3 How MAP works
3.4. Analysis and evaluation by the competent authorities
Competent authorities customarily commence their evaluation of a MAP case upon receiving a detailed submission from the taxpayer. This is the beginning of the second stage of the MAP process, as outlined in the timeline in Annex 1. To encourage consistency and move forward in this stage of the process, competent authorities may wish to ensure that they are both dealing with the same information.
Since a misunderstanding of, or disagreement over, the facts of a case is one of the primary reasons for delays or disputes in MAP cases, a common understanding of the facts is vital to a smoothly running MAP case. If both competent authorities can agree upon the facts of a case, then a MAP case often comes down to international tax principles, policy concerns, and choosing an appropriate result upon which all stakeholders can agree.
Involvement of the taxpayer at this stage may be beneficial to both competent authorities for the purposes of clarifying any outstanding issues regarding the taxpayer’s particular situation, relationships, environment, etc. as outlined in Best Practice Nº13: Taxpayer presentations to competent authorities.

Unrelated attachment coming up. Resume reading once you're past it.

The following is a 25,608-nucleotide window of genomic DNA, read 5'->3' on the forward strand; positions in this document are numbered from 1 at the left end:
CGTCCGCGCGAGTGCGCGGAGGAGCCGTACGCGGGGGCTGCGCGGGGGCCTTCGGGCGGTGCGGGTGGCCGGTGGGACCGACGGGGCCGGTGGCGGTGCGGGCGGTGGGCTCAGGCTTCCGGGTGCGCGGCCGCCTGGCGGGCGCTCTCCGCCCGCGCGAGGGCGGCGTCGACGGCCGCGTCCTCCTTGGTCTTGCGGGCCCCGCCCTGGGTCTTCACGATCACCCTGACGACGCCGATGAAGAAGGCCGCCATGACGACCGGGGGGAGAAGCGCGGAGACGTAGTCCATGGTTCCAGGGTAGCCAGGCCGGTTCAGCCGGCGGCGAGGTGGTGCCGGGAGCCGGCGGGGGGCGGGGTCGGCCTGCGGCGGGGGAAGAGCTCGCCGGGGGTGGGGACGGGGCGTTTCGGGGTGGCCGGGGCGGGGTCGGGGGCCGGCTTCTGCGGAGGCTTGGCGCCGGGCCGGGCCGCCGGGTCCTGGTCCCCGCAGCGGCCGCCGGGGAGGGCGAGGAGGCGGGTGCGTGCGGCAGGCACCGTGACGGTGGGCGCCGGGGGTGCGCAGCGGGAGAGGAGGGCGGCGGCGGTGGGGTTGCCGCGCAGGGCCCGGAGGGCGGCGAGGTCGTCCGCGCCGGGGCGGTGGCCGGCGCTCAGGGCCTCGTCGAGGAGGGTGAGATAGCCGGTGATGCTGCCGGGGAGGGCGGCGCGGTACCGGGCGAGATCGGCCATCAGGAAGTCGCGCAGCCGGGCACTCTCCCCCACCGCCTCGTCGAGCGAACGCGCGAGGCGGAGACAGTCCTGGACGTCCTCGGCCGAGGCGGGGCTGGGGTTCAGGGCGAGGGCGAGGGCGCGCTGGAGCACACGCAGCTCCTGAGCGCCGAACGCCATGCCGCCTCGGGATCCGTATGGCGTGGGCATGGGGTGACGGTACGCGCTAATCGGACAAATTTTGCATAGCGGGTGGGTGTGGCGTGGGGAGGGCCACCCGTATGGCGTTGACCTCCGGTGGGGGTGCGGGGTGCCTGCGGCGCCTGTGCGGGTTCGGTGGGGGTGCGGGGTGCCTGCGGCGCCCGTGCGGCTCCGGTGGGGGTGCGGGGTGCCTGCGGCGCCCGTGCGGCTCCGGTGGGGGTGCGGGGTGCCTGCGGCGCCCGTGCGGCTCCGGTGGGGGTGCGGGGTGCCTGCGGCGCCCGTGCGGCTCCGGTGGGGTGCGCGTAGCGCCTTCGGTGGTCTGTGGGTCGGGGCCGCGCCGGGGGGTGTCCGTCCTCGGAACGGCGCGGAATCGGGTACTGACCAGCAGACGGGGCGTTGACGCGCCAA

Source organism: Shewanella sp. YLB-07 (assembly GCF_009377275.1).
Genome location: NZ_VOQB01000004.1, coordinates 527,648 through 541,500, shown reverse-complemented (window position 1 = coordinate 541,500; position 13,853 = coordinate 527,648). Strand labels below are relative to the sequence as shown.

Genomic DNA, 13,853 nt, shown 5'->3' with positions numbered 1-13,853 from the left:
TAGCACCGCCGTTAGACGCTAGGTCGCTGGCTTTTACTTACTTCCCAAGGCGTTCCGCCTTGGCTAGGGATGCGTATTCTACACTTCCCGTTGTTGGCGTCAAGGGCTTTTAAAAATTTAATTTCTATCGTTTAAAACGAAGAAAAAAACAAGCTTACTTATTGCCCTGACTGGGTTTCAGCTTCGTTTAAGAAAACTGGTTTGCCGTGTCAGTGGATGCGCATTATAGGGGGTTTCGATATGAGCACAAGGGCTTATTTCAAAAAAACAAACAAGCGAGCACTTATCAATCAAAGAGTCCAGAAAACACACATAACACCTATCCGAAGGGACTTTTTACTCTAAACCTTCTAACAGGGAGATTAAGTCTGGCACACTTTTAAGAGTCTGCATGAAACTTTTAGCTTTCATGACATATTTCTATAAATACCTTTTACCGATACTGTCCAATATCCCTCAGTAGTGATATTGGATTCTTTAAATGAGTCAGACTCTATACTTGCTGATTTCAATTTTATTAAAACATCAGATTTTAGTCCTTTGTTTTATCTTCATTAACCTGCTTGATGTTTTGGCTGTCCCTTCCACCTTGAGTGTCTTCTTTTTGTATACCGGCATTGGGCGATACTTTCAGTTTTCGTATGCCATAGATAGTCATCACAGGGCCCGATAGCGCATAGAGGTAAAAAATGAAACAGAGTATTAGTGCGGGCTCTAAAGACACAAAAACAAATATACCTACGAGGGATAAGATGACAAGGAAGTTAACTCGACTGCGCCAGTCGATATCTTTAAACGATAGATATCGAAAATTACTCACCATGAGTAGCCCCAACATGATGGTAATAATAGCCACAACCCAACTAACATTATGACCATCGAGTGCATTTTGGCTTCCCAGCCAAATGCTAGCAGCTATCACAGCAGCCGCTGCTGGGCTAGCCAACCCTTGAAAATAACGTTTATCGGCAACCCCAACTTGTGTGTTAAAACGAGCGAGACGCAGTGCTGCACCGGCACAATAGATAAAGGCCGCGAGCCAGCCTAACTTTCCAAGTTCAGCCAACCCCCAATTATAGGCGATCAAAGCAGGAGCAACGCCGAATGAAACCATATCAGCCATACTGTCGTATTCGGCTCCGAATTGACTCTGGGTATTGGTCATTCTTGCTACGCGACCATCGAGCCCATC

A competent authority’s view or position on an issue or transaction is the principal outcome of the analysis and evaluation of a case. In order for this position to be well founded and conveyed in a comprehensible manner, competent authorities should be prepared to explain in sufficient detail the nature of the adjustment and to a lesser extent the applicability of domestic law. Most important however, are the laws and principles that the two jurisdictions have in common, namely: the tax convention between the two contracting states; any commentary, technical explanations, or specific country guidance related to that convention; and finally published guidance by the OECD. All of these elements should be taken into account in the analysis and evaluation of an issue.
In many MAP cases the overriding principles that both competent authorities adhere to, beyond the applicable tax convention, are found in OECD guidance such as the OECD Model Tax Convention, including its Commentary, and the OECD Transfer Pricing Guidelines.